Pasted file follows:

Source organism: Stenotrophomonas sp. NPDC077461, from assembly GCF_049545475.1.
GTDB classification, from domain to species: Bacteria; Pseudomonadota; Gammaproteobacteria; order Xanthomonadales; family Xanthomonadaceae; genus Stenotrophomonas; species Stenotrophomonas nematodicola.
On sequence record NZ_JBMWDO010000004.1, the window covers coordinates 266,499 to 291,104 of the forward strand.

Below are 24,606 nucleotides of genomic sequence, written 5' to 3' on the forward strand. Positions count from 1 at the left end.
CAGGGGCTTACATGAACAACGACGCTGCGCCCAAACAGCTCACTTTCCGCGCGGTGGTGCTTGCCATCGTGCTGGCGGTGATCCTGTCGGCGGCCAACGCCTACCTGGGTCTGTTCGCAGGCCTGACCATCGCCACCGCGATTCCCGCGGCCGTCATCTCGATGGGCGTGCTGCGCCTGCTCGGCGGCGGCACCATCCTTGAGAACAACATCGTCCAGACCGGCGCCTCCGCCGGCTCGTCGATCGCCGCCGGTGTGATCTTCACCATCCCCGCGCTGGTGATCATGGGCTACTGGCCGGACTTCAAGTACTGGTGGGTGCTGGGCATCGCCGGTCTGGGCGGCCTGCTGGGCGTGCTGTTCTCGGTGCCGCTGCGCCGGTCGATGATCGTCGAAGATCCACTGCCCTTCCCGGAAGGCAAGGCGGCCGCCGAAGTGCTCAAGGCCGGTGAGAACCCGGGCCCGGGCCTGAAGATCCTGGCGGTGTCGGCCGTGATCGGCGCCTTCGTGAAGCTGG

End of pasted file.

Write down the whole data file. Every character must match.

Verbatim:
Source organism: Stenotrophomonas sp. NPDC077461, from assembly GCF_049545475.1.
GTDB classification, from domain to species: Bacteria; Pseudomonadota; Gammaproteobacteria; order Xanthomonadales; family Xanthomonadaceae; genus Stenotrophomonas; species Stenotrophomonas nematodicola.
On sequence record NZ_JBMWDO010000004.1, the window covers coordinates 266,499 to 291,104 of the forward strand.

Below are 24,606 nucleotides of genomic sequence, written 5' to 3' on the forward strand. Positions count from 1 at the left end.
CAGGGGCTTACATGAACAACGACGCTGCGCCCAAACAGCTCACTTTCCGCGCGGTGGTGCTTGCCATCGTGCTGGCGGTGATCCTGTCGGCGGCCAACGCCTACCTGGGTCTGTTCGCAGGCCTGACCATCGCCACCGCGATTCCCGCGGCCGTCATCTCGATGGGCGTGCTGCGCCTGCTCGGCGGCGGCACCATCCTTGAGAACAACATCGTCCAGACCGGCGCCTCCGCCGGCTCGTCGATCGCCGCCGGTGTGATCTTCACCATCCCCGCGCTGGTGATCATGGGCTACTGGCCGGACTTCAAGTACTGGTGGGTGCTGGGCATCGCCGGTCTGGGCGGCCTGCTGGGCGTGCTGTTCTCGGTGCCGCTGCGCCGGTCGATGATCGTCGAAGATCCACTGCCCTTCCCGGAAGGCAAGGCGGCCGCCGAAGTGCTCAAGGCCGGTGAGAACCCGGGCCCGGGCCTGAAGATCCTGGCGGTGTCGGCCGTGATCGGCGCCTTCGTGAAGCTGG